Body Rockin’ Rites of Passage

I slipped my father’s aviator sunglasses onto my face under the red bandanna I had tightly strapped around my head. I sauntered through the cold storage doors to the full length mirror in his bedroom. I stared at the 12 year old facing me, complete with fishnet t-shirt and long-sleeved, red matching knit undershirt beneath, blue sweat pants with the corporate logo from my father’s company hidden beneath Bruce Jenner-style shorts. My socks were pure off-white, another product of my dad’s dresser, and the shoes: pink and purple Vans. I was a rainbow of fruit flavors. A costume designer for a John Hughes film could not have done better. It was perfect. I was perfect. I was a break dancer, and I was ready to break.

The rise of break dancing in Lexington, Kentucky hit in approximately June o f 1982, just six years after it became popular on the coast. I was 12, at the end of my sixth grade year, living in a predominantly caucasion suburban community not known for its cutting edge ways. The dance craze took my peers and me by storm. We were mesmerized by the musicas well as the sleek marketing of the albums that graced the shelves of the local record stores. Our mothers immediately signed us up for breakin’ lessons given by two high school students in the elementary school’s gymnasium who claimed they could do the head spin (they couldn’t). It was all so unbelievably fresh. On the last day of school, two of my friends and I did a break dance routine that we choreographed for the talent show. Several parents complained of deteriorating morals in the school, but we were undaunted.

By the beginning of seventh grade, break dancing was at its peak. Parachute pants were worn by everyone, and the halls began to look like walking licorice. I had become known for my breakdancing abilities over the summer. I was especially good at body rocking – which included the wave, the electric pop, bouncing the ball, the snake, the moonwalk- and some limited floor moves. I felt like the John Travolta of a new generation.

The movie Breakin’ was released, and I was one of the first in line to see Bugaloo Shrimp and Turbo take on the mean streets of New York’s dancing underground. When The Break Dancing Terminology Handbook was published, I was the first to have every term memorized. I bought the Footloose soundtrack and, much to my parent’s chagrin, fell in love with the song, “Dancin’ In The Sheets.”

At about this time, the Reaganesque suburb where I lived had finally realized that breakin’ was just another fad and had decided to get involved. A Break dancing contest was to be held at our public library. My mom brought the flier home to me. I recruited my good friend, himself an accomplished suburban breaker who lived down the street, and we went to work in my parent’s basement putting together a routine for the ages. I was the director. I set forth creating moves and combinations that had never before been seen or would be seen again. I was obsessed. We worked day and night to create the greatest show the front walk of the public library would ever see. Finally, two days before the big event, a Jerry Maguire sized-breakthrough in coreography: I realized that what the routine truly needed was spontaneity. The routine was fast becoming totally whack! We threw out the game plan and decided to just dance…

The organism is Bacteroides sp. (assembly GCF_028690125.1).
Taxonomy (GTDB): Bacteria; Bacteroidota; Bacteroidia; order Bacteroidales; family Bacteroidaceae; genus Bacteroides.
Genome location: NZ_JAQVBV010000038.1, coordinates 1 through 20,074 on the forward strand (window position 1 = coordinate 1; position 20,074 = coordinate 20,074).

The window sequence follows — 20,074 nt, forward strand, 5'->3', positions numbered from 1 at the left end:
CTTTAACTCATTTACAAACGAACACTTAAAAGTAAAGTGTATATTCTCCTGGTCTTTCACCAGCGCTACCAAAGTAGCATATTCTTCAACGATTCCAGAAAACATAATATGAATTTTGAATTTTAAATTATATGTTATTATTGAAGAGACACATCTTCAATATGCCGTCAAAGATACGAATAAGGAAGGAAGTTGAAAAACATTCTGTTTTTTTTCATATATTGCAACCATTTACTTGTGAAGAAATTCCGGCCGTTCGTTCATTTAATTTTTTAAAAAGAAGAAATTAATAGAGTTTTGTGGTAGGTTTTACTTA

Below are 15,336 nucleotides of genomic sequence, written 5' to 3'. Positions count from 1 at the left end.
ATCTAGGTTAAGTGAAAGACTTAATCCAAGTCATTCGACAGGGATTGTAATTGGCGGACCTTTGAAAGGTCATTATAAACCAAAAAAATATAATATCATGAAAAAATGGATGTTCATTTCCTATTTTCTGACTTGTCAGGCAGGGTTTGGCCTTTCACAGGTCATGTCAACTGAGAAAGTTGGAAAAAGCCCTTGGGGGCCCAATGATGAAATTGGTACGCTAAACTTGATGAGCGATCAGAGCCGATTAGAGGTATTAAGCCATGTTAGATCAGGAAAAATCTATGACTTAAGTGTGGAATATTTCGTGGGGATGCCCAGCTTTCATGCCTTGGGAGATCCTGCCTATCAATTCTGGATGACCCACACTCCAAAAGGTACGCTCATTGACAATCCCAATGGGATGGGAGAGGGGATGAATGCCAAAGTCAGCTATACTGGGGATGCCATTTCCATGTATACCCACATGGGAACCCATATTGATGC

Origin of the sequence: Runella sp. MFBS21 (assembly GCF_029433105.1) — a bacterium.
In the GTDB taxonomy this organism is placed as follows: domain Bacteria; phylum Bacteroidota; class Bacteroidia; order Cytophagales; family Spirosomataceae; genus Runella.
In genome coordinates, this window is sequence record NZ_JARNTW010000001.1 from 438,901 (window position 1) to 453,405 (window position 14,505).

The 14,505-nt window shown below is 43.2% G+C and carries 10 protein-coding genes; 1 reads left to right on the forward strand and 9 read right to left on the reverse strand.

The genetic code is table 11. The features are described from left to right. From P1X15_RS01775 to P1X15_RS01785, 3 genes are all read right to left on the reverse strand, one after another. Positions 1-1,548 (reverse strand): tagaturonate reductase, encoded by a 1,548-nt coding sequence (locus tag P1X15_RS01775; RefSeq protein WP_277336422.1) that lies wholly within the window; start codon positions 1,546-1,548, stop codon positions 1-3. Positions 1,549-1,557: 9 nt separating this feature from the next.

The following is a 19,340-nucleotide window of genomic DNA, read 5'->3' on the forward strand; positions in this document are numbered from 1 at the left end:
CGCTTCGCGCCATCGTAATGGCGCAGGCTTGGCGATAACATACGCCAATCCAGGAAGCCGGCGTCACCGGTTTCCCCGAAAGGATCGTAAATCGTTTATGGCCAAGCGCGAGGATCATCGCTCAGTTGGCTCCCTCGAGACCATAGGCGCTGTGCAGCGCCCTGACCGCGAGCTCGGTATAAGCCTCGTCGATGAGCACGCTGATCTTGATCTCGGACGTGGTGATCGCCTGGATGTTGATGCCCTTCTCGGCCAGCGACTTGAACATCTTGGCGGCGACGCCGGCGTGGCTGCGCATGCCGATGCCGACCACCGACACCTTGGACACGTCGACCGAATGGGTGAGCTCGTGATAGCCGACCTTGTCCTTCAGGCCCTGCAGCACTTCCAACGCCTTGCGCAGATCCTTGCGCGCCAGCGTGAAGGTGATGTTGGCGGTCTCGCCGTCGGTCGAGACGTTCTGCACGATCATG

The aviator glasses were beginning to feel heavy on my face. It was getting difficult to focus. Thousands of eyes were transfixed upon me, waiting to see if I would live up to the billing (‘Best 13 year old Break Dancer in Upper Arlington’). The music started. I immediately noticed that something was amiss. “My God!” I thought, “They’re playing the wrong song!” My life flashed before my eyes. Everything I had painstakingly worked for was being ruined! (What I found out later was that my partner’s mom was vehemently opposed to her son body rockin’ to “Dancin’ In the Sheets.” She decided that a more appropriate number would be “Lets Hear It For The Boy”, another track on the aforementioned Footloose soundtrack). After the initial shock, I was forced to make a decision. Do I stop now and tell the judges to reset the music to the correct song? Or should I ride out what was sure to be a disastrous attempt to perform to this hideous little tune. I decided on the latter.

Four minutes and many stifled laughs later, my number was complete. I had made every attempt to remain fresh, despite being forced to dance to the lamest song in history. It was like if Barney opened for Metallica. Yet, I held my chin high for I felt a deep pride for what I had just accomplished. When the balloting came in, we came in fourth in the doubles category, ages 9-14. My partner and I shook hands firmly, happily noting that five teams had entered. The crowd dispersed quickly into their minivans and drove away to homemade dinners. Something inside me had changed. A rite of passage had been completed and somewhere in the distance, as I was getting into my mother’s K-car, I could swear I heard someone say “…Let’s hear it for the man.”

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